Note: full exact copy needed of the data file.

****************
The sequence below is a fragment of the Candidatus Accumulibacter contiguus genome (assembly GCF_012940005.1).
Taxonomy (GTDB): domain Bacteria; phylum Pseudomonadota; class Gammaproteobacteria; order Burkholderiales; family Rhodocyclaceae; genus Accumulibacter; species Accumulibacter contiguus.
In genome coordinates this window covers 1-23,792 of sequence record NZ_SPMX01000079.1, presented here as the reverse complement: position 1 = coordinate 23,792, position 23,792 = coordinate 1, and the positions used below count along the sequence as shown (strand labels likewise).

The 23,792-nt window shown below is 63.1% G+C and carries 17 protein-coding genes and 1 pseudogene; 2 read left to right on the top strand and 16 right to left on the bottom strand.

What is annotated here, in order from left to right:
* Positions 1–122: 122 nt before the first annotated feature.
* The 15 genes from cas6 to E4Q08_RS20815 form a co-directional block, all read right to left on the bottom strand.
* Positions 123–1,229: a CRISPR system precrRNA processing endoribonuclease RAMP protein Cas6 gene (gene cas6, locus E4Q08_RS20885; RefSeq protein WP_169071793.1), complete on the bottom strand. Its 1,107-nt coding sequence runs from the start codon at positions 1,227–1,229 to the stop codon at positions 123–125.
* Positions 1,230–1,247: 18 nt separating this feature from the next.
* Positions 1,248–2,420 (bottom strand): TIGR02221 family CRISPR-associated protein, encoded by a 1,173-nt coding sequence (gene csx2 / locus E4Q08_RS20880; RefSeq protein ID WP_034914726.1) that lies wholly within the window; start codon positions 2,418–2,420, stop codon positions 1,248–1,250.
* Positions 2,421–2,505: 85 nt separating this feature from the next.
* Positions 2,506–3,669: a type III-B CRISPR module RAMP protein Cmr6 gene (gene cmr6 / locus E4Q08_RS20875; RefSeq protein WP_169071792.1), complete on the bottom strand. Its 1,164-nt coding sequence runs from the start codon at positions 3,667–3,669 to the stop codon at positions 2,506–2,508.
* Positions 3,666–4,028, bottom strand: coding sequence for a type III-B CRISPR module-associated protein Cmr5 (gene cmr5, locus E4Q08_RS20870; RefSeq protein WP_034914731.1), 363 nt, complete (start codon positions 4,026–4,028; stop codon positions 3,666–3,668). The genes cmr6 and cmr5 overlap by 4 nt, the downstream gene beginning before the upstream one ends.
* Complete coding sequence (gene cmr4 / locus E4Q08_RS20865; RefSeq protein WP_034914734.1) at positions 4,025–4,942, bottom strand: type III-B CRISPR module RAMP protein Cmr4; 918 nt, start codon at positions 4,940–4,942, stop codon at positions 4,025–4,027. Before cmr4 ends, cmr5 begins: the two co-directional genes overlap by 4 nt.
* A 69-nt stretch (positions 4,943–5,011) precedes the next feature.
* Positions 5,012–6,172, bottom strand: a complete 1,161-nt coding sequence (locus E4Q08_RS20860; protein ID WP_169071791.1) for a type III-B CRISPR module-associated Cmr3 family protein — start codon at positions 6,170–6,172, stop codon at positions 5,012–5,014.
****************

The sequence below is a fragment of the Candidatus Accumulibacter contiguus genome (assembly GCF_012940005.1).
Taxonomy (GTDB): domain Bacteria; phylum Pseudomonadota; class Gammaproteobacteria; order Burkholderiales; family Rhodocyclaceae; genus Accumulibacter; species Accumulibacter contiguus.
In genome coordinates this window covers 1-23,792 of sequence record NZ_SPMX01000079.1, presented here as the reverse complement: position 1 = coordinate 23,792, position 23,792 = coordinate 1, and the positions used below count along the sequence as shown (strand labels likewise).

The 23,792-nt window shown below is 63.1% G+C and carries 17 protein-coding genes and 1 pseudogene; 2 read left to right on the top strand and 16 right to left on the bottom strand.

What is annotated here, in order from left to right:
* Positions 1–122: 122 nt before the first annotated feature.
* The 15 genes from cas6 to E4Q08_RS20815 form a co-directional block, all read right to left on the bottom strand.
* Positions 123–1,229: a CRISPR system precrRNA processing endoribonuclease RAMP protein Cas6 gene (gene cas6, locus E4Q08_RS20885; RefSeq protein WP_169071793.1), complete on the bottom strand. Its 1,107-nt coding sequence runs from the start codon at positions 1,227–1,229 to the stop codon at positions 123–125.
* Positions 1,230–1,247: 18 nt separating this feature from the next.
* Positions 1,248–2,420 (bottom strand): TIGR02221 family CRISPR-associated protein, encoded by a 1,173-nt coding sequence (gene csx2 / locus E4Q08_RS20880; RefSeq protein ID WP_034914726.1) that lies wholly within the window; start codon positions 2,418–2,420, stop codon positions 1,248–1,250.
* Positions 2,421–2,505: 85 nt separating this feature from the next.
* Positions 2,506–3,669: a type III-B CRISPR module RAMP protein Cmr6 gene (gene cmr6 / locus E4Q08_RS20875; RefSeq protein WP_169071792.1), complete on the bottom strand. Its 1,164-nt coding sequence runs from the start codon at positions 3,667–3,669 to the stop codon at positions 2,506–2,508.
* Positions 3,666–4,028, bottom strand: coding sequence for a type III-B CRISPR module-associated protein Cmr5 (gene cmr5, locus E4Q08_RS20870; RefSeq protein WP_034914731.1), 363 nt, complete (start codon positions 4,026–4,028; stop codon positions 3,666–3,668). The genes cmr6 and cmr5 overlap by 4 nt, the downstream gene beginning before the upstream one ends.
* Complete coding sequence (gene cmr4 / locus E4Q08_RS20865; RefSeq protein WP_034914734.1) at positions 4,025–4,942, bottom strand: type III-B CRISPR module RAMP protein Cmr4; 918 nt, start codon at positions 4,940–4,942, stop codon at positions 4,025–4,027. Before cmr4 ends, cmr5 begins: the two co-directional genes overlap by 4 nt.
* A 69-nt stretch (positions 4,943–5,011) precedes the next feature.
* Positions 5,012–6,172, bottom strand: a complete 1,161-nt coding sequence (locus E4Q08_RS20860; protein ID WP_169071791.1) for a type III-B CRISPR module-associated Cmr3 family protein — start codon at positions 6,170–6,172, stop codon at positions 5,012–5,014.